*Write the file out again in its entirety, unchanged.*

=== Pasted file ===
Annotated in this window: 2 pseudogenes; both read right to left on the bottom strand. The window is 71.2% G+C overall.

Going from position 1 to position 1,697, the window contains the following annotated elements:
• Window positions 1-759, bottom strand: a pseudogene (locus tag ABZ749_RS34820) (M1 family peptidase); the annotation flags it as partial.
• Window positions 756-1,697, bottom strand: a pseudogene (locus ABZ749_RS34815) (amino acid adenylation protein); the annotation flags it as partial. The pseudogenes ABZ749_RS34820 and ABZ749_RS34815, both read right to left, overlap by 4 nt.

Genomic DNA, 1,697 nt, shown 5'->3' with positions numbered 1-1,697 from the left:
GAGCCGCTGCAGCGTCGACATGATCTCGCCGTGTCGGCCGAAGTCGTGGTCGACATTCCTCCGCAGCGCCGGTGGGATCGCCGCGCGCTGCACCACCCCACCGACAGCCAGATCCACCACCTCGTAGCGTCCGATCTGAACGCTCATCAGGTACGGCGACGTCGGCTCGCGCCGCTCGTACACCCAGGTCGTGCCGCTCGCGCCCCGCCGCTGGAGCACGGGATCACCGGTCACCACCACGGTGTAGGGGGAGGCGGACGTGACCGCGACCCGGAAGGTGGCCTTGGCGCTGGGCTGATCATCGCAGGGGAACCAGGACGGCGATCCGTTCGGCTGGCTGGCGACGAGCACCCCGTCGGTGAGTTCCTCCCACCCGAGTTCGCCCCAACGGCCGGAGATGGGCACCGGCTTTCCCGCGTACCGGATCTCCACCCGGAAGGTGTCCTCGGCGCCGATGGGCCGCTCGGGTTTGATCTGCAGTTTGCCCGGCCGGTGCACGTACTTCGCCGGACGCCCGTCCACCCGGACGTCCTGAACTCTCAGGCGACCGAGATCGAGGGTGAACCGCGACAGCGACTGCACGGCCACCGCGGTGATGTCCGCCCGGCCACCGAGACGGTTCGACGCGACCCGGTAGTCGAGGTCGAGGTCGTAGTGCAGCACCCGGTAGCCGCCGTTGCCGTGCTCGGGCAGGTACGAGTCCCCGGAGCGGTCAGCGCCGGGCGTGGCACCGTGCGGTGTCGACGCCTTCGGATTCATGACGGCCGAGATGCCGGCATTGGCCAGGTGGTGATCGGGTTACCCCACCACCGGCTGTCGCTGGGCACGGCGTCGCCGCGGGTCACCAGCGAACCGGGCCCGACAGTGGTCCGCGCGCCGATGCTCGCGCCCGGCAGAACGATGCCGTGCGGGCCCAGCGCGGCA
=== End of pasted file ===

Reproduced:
Annotated in this window: 2 pseudogenes; both read right to left on the bottom strand. The window is 71.2% G+C overall.

Going from position 1 to position 1,697, the window contains the following annotated elements:
• Window positions 1-759, bottom strand: a pseudogene (locus tag ABZ749_RS34820) (M1 family peptidase); the annotation flags it as partial.
• Window positions 756-1,697, bottom strand: a pseudogene (locus ABZ749_RS34815) (amino acid adenylation protein); the annotation flags it as partial. The pseudogenes ABZ749_RS34820 and ABZ749_RS34815, both read right to left, overlap by 4 nt.

Genomic DNA, 1,697 nt, shown 5'->3' with positions numbered 1-1,697 from the left:
GAGCCGCTGCAGCGTCGACATGATCTCGCCGTGTCGGCCGAAGTCGTGGTCGACATTCCTCCGCAGCGCCGGTGGGATCGCCGCGCGCTGCACCACCCCACCGACAGCCAGATCCACCACCTCGTAGCGTCCGATCTGAACGCTCATCAGGTACGGCGACGTCGGCTCGCGCCGCTCGTACACCCAGGTCGTGCCGCTCGCGCCCCGCCGCTGGAGCACGGGATCACCGGTCACCACCACGGTGTAGGGGGAGGCGGACGTGACCGCGACCCGGAAGGTGGCCTTGGCGCTGGGCTGATCATCGCAGGGGAACCAGGACGGCGATCCGTTCGGCTGGCTGGCGACGAGCACCCCGTCGGTGAGTTCCTCCCACCCGAGTTCGCCCCAACGGCCGGAGATGGGCACCGGCTTTCCCGCGTACCGGATCTCCACCCGGAAGGTGTCCTCGGCGCCGATGGGCCGCTCGGGTTTGATCTGCAGTTTGCCCGGCCGGTGCACGTACTTCGCCGGACGCCCGTCCACCCGGACGTCCTGAACTCTCAGGCGACCGAGATCGAGGGTGAACCGCGACAGCGACTGCACGGCCACCGCGGTGATGTCCGCCCGGCCACCGAGACGGTTCGACGCGACCCGGTAGTCGAGGTCGAGGTCGTAGTGCAGCACCCGGTAGCCGCCGTTGCCGTGCTCGGGCAGGTACGAGTCCCCGGAGCGGTCAGCGCCGGGCGTGGCACCGTGCGGTGTCGACGCCTTCGGATTCATGACGGCCGAGATGCCGGCATTGGCCAGGTGGTGATCGGGTTACCCCACCACCGGCTGTCGCTGGGCACGGCGTCGCCGCGGGTCACCAGCGAACCGGGCCCGACAGTGGTCCGCGCGCCGATGCTCGCGCCCGGCAGAACGATGCCGTGCGGGCCCAGCGCGGCA